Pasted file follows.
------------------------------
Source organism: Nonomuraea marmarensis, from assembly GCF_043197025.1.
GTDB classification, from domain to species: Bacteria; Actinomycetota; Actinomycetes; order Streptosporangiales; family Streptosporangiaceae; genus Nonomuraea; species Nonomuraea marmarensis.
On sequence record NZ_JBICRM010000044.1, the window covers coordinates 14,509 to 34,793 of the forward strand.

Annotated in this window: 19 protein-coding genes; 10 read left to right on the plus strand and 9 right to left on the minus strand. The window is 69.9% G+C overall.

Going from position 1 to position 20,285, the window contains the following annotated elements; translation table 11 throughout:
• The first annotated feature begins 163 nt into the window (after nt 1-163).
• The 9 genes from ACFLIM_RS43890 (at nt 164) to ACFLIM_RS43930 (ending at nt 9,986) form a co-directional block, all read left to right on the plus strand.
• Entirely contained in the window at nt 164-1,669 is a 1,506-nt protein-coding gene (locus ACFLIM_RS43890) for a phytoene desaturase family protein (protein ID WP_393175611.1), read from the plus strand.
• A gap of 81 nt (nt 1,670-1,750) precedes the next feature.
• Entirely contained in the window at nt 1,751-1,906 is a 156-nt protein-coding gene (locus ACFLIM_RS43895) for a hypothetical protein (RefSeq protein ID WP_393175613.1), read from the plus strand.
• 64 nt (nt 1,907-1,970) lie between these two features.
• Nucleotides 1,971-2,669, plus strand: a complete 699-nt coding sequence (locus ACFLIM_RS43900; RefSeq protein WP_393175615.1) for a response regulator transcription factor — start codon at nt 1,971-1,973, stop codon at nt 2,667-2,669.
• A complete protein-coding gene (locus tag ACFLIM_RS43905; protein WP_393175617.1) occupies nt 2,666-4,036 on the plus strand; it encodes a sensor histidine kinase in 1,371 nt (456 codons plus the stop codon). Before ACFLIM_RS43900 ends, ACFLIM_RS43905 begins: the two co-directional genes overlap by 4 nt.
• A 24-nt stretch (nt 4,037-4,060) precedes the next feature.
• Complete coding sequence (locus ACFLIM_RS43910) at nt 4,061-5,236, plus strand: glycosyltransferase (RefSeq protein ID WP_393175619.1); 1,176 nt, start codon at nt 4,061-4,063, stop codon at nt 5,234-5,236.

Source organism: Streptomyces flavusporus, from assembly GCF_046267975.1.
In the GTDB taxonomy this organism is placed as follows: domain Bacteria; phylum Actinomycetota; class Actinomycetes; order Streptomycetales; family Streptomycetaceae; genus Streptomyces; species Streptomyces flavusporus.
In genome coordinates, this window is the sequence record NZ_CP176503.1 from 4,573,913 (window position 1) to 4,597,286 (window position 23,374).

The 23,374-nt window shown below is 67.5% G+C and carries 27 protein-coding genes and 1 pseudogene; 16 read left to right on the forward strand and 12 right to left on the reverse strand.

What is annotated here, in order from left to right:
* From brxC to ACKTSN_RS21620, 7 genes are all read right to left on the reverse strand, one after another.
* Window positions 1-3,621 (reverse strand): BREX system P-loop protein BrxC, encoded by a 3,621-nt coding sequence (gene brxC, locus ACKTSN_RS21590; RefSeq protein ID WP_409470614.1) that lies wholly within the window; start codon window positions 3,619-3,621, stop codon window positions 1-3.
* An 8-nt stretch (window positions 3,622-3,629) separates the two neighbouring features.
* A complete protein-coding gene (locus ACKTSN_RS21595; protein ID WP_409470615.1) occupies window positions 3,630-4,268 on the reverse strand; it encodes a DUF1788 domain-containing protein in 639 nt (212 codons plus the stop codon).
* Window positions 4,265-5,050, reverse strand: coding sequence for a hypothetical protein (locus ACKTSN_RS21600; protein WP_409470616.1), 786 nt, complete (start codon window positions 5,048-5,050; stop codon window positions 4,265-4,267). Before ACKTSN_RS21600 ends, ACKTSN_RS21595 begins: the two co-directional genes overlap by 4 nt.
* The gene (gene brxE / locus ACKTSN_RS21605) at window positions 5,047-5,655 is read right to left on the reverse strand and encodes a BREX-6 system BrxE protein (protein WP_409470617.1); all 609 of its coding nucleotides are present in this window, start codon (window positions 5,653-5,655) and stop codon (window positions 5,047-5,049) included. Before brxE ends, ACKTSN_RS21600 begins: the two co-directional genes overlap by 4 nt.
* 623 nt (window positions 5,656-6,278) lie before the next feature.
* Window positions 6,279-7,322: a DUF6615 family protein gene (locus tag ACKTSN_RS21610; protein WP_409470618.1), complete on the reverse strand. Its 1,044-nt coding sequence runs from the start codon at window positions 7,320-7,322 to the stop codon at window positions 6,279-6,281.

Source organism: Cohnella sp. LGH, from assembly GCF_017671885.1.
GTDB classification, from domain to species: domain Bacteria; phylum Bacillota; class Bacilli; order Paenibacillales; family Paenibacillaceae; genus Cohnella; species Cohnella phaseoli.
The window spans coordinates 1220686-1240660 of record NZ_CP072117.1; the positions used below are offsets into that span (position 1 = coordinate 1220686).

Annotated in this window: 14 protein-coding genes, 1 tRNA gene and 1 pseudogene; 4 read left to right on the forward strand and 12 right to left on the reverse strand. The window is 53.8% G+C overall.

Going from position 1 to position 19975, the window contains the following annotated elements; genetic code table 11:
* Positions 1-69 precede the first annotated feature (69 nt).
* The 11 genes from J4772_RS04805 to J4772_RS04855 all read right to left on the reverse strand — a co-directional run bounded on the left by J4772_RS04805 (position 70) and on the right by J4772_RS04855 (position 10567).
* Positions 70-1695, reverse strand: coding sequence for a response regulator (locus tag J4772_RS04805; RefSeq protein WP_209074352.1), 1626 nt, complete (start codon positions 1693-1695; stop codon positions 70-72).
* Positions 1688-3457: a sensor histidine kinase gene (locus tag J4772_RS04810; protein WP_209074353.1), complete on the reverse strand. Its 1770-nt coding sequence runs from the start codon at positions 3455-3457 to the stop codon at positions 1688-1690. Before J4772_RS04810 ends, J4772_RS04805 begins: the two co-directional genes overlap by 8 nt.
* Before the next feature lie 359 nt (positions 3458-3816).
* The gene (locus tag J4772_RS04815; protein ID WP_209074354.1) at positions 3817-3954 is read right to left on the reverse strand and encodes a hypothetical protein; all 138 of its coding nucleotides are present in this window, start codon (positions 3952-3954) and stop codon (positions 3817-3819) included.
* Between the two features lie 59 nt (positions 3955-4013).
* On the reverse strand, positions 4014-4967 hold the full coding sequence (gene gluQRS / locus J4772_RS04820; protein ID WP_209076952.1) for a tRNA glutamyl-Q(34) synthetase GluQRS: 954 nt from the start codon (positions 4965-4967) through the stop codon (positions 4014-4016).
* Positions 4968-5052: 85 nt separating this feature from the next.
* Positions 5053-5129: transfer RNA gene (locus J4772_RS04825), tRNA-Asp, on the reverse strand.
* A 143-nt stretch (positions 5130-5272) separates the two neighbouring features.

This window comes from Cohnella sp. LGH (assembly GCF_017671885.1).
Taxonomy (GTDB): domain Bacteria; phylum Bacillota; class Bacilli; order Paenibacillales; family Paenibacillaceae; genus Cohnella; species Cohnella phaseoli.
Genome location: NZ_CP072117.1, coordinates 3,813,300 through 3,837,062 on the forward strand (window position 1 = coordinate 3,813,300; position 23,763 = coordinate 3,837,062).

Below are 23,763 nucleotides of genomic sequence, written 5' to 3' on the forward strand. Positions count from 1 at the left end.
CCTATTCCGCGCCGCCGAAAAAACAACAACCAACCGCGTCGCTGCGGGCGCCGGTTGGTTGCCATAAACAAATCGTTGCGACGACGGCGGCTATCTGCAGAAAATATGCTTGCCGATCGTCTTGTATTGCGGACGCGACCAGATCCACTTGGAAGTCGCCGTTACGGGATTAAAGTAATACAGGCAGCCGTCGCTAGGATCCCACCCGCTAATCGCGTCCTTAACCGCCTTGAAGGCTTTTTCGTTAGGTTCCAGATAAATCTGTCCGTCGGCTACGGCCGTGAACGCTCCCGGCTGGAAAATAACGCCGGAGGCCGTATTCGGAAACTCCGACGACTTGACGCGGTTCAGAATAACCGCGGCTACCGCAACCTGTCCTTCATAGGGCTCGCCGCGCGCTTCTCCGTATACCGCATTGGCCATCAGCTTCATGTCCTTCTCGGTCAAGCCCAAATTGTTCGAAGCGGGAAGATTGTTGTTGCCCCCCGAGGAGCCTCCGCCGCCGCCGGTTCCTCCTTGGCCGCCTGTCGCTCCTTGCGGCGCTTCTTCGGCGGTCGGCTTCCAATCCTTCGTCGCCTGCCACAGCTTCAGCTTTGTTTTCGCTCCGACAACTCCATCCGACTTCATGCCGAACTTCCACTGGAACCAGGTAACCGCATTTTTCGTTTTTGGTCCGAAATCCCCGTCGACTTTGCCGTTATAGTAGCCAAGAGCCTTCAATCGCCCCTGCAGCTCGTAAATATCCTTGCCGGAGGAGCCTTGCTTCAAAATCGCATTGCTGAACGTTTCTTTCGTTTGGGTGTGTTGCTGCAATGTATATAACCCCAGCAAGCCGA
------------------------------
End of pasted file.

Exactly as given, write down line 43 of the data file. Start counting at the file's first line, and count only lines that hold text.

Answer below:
* Positions 5053-5129: transfer RNA gene (locus J4772_RS04825), tRNA-Asp, on the reverse strand.